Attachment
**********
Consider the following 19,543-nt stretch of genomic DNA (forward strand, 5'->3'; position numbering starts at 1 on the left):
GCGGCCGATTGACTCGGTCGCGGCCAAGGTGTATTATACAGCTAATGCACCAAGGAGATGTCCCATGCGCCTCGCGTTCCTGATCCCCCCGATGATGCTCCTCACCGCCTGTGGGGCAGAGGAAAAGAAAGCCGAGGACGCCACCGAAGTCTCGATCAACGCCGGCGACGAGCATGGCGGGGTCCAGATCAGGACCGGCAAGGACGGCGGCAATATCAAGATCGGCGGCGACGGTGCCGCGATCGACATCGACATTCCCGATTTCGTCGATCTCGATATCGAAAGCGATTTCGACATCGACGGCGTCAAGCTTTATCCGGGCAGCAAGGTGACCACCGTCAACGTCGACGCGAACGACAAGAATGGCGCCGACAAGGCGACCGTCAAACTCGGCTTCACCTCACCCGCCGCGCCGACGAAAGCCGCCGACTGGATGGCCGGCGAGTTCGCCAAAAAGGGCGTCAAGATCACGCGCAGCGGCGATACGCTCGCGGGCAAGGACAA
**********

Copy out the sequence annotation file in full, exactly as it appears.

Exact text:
Consider the following 19,543-nt stretch of genomic DNA (forward strand, 5'->3'; position numbering starts at 1 on the left):
GCGGCCGATTGACTCGGTCGCGGCCAAGGTGTATTATACAGCTAATGCACCAAGGAGATGTCCCATGCGCCTCGCGTTCCTGATCCCCCCGATGATGCTCCTCACCGCCTGTGGGGCAGAGGAAAAGAAAGCCGAGGACGCCACCGAAGTCTCGATCAACGCCGGCGACGAGCATGGCGGGGTCCAGATCAGGACCGGCAAGGACGGCGGCAATATCAAGATCGGCGGCGACGGTGCCGCGATCGACATCGACATTCCCGATTTCGTCGATCTCGATATCGAAAGCGATTTCGACATCGACGGCGTCAAGCTTTATCCGGGCAGCAAGGTGACCACCGTCAACGTCGACGCGAACGACAAGAATGGCGCCGACAAGGCGACCGTCAAACTCGGCTTCACCTCACCCGCCGCGCCGACGAAAGCCGCCGACTGGATGGCCGGCGAGTTCGCCAAAAAGGGCGTCAAGATCACGCGCAGCGGCGATACGCTCGCGGGCAAGGACAA